However, the drawback is that its actual pub offer is pretty dismal. On the beer front, it has nothing but a selection of mainstream kegs, while various dubious entertainments such as karaoke and discos are provided. Maybe that’s what the location demands, but it seems completely out of keeping with the surroundings. I couldn’t help thinking that it would do much better, and be more true to its origins, as a Sam Smith’s pub. I had my annual half of Guinness, which reminded me that the promise is always better than the reality.

North of the Citadel on Lowther Street in the more sedate part of the city centre is the Howard Arms. This is a Victorian pub with a distinctive tiled frontage that was internally remodelled under State Management ownership. Some opening out has occurred, but it still has distinct lounge and public sides and a variety of areas surrounding the central servery. It also has that vanishing species – a jukebox. There were two cask beers on, one of which was a pretty decent drop of Theakston’s Best Bitter. It can’t be said that Carlisle is one of Britain’s great pub towns, but the Howard Arms is one of the most congenial in the central area.

The last pre-war pub to be built by the State Management Scheme was the Redfern Inn, named in Harry Redfern’s honour but actually designed by his deputy Joseph Seddon, which actually did not open until 1940. It stands in the suburb of Etterby, a mixed residential area about a mile and a half from the city centre on the north bank of the River Eden. It’s a long, low, brick-and-timber building in an Arts and Crafts style that wouldn’t look out of place in the Weald of Kent.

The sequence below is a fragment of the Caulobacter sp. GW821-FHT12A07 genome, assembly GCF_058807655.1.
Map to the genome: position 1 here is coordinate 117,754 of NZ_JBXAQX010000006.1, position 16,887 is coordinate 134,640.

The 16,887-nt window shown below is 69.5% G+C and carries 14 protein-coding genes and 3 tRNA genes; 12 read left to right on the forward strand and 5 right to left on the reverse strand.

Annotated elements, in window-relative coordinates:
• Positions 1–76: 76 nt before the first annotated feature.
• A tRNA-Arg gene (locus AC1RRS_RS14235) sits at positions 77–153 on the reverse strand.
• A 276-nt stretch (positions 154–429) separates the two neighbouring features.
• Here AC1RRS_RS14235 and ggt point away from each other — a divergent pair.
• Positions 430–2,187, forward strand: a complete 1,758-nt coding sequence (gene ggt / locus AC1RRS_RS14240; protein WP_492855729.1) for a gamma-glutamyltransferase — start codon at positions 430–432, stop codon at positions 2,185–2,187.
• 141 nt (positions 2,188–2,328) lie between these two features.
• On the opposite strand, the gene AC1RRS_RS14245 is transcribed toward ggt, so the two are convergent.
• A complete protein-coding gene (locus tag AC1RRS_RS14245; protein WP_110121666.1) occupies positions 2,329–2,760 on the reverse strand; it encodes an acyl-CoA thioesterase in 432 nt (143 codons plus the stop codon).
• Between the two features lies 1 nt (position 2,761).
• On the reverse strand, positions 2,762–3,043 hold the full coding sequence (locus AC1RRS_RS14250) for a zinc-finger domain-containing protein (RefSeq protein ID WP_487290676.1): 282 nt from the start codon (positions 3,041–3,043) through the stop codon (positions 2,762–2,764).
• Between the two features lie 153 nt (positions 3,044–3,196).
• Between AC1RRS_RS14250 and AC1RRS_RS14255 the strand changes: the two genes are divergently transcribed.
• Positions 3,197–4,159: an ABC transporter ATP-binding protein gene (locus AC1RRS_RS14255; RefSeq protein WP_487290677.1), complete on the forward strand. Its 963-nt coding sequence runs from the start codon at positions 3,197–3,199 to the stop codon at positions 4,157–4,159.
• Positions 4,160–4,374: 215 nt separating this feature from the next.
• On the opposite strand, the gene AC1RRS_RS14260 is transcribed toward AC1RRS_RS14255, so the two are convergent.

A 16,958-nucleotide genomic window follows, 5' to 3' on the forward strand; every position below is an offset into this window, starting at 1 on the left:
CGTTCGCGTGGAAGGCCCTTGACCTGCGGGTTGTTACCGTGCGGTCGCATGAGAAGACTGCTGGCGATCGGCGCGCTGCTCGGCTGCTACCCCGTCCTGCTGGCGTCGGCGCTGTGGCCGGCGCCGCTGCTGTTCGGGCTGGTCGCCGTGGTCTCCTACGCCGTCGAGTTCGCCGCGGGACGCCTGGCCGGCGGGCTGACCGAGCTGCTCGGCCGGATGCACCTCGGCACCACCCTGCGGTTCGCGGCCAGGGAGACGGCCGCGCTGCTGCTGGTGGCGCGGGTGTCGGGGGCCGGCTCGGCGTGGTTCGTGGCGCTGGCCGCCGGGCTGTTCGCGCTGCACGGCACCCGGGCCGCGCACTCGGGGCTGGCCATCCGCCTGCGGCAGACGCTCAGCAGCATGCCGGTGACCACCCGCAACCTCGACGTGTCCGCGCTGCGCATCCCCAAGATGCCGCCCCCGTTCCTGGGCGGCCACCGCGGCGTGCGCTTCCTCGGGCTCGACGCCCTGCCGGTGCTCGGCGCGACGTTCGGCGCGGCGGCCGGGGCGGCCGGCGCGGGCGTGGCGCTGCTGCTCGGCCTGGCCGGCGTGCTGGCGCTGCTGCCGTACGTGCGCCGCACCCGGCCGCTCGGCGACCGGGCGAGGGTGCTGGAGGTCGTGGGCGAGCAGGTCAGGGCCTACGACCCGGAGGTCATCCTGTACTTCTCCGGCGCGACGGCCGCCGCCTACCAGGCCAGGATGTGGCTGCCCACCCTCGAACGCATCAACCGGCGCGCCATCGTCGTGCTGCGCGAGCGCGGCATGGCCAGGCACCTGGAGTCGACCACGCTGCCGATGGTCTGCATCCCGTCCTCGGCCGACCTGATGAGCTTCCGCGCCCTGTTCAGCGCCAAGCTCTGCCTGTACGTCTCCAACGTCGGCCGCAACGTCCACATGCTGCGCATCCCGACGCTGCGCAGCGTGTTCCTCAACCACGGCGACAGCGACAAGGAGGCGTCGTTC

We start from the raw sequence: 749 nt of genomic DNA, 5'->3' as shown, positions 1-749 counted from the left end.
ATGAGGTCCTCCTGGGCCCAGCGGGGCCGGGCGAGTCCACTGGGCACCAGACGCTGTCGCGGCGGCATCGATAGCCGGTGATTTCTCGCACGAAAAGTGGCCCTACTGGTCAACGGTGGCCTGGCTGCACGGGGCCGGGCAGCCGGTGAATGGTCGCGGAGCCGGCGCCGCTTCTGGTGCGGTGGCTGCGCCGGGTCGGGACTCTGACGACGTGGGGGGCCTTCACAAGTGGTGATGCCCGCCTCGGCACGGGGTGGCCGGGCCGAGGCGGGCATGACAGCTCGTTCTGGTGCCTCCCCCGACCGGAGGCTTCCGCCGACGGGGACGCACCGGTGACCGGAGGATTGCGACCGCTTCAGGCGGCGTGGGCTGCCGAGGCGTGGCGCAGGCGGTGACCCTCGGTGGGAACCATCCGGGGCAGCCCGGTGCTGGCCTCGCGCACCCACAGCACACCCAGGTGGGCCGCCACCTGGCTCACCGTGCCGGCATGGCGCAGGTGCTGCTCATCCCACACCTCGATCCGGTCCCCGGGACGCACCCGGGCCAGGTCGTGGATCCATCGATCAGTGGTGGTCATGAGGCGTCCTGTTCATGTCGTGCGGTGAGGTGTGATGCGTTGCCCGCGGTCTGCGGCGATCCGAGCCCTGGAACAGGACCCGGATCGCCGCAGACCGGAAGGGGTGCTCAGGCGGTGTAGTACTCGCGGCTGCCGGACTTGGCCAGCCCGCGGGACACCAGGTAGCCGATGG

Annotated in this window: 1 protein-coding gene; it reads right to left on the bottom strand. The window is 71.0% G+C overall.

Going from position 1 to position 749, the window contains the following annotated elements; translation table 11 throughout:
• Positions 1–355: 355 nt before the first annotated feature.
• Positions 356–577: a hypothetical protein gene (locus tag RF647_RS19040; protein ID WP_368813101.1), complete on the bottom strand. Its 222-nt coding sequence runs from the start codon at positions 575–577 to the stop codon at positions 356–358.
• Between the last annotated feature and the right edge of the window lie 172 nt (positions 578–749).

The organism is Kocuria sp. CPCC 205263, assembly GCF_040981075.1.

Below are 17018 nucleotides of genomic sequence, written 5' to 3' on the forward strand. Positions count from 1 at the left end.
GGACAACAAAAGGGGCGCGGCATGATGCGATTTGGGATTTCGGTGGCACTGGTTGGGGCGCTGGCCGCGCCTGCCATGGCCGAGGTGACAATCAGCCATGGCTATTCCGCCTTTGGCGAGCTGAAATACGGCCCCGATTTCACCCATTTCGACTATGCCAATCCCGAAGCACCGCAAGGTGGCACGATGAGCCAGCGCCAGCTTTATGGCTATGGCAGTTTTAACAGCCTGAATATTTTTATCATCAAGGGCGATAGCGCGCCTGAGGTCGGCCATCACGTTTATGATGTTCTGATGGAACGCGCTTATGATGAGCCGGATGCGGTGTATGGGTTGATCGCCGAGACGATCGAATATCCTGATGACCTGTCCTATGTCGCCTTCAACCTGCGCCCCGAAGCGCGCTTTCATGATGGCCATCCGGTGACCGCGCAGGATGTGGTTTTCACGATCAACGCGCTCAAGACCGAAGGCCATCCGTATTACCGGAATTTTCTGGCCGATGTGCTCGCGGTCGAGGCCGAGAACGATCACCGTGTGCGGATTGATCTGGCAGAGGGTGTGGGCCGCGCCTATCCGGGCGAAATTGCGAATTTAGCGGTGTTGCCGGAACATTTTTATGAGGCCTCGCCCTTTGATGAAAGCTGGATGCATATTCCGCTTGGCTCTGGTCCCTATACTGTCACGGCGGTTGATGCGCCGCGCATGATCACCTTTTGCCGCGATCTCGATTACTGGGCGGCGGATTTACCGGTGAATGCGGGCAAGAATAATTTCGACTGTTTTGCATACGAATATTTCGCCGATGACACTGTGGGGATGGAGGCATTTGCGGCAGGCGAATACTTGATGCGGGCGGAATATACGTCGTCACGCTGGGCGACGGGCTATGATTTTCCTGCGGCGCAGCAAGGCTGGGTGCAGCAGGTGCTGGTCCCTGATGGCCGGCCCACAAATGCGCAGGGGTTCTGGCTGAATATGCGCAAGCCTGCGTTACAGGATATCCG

The interior layout, with extensive wood panelling, looks pretty traditional, but in fact a comparison with the plan in Basil Oliver’s book shows that the counter has been greatly extended on the public side, while on the lounge side the two rooms have been amalgamated and a new serving counter added. The pub originally featured a bowling green at the rear, but this has been out of use for some years and is now slated for redevelopment as housing, although as yet this hasn’t actually happened. It’s another pub where the offer doesn’t really match up to the surroundings, being just an ordinary, slightly down-at-heel local where the only cask beer available was, slightly bizarrely, a rather past-its-best drop of Brakspear Bitter.